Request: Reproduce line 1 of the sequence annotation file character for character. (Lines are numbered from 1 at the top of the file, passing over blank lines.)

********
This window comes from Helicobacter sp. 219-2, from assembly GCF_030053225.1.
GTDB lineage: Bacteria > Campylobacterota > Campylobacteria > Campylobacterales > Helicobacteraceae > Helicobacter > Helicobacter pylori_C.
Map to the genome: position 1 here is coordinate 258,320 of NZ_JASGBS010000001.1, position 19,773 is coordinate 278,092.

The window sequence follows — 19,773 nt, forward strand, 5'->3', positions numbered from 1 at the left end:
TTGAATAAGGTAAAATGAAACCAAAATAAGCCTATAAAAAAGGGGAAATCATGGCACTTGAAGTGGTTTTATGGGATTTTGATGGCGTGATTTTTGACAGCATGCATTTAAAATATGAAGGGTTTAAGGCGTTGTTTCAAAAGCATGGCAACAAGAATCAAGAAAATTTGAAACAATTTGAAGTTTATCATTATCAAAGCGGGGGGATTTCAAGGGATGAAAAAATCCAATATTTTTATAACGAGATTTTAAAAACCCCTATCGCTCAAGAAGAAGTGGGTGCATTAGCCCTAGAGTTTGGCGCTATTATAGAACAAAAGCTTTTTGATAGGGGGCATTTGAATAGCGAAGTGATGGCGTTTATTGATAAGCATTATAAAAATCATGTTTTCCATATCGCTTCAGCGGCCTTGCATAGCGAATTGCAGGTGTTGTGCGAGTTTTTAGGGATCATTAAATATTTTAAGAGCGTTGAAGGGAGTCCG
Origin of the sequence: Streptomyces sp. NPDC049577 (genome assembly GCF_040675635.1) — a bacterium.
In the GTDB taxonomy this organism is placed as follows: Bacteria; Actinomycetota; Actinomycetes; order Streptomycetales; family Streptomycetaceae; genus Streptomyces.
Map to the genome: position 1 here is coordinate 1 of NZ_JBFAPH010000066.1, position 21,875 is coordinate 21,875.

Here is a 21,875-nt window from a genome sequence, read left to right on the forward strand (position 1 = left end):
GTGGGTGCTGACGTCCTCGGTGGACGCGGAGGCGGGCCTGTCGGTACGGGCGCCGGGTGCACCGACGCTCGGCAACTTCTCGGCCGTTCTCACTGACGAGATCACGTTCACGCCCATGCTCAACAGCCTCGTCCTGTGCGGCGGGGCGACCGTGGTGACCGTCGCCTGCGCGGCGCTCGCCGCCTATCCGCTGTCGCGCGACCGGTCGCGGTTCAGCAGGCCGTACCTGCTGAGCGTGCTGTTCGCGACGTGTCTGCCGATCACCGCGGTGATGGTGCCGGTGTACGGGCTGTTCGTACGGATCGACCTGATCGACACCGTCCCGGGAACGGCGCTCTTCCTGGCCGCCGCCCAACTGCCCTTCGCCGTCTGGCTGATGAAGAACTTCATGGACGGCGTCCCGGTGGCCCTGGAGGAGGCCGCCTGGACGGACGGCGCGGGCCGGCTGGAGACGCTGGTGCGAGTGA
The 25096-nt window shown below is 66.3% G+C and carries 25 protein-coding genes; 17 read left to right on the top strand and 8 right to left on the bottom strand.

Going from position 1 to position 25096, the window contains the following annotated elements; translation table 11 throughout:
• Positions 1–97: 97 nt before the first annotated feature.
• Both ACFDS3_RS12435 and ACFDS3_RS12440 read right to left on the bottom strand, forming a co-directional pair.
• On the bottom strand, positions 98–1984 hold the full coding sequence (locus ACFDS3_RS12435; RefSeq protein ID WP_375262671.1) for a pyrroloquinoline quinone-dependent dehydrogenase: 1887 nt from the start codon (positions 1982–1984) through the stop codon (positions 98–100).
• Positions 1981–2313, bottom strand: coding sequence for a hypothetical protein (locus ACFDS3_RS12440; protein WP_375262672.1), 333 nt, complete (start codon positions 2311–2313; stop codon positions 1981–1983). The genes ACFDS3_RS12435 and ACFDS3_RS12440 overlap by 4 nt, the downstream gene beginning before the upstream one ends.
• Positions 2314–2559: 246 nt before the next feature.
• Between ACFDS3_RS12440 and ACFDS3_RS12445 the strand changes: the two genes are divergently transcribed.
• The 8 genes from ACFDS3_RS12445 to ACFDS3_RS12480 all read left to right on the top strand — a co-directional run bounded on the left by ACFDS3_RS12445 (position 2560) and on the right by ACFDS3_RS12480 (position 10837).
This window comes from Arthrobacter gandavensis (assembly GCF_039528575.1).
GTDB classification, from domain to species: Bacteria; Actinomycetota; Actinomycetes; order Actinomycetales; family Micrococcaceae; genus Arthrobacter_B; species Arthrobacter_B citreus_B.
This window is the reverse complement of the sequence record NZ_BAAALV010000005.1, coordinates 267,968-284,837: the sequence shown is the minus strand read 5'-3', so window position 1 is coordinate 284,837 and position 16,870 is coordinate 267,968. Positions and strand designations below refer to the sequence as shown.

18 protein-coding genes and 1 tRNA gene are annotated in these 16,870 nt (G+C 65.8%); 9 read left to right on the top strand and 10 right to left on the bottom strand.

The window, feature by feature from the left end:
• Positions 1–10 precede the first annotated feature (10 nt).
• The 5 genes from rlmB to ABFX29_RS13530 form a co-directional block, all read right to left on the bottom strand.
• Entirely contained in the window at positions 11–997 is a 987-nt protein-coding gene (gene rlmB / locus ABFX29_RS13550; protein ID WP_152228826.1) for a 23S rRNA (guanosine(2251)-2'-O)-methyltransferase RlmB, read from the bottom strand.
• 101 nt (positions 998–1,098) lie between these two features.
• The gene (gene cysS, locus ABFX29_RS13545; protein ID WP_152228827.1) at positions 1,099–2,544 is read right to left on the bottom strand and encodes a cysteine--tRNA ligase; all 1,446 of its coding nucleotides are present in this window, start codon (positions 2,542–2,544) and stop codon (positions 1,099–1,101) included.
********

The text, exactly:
This window comes from Helicobacter sp. 219-2, from assembly GCF_030053225.1.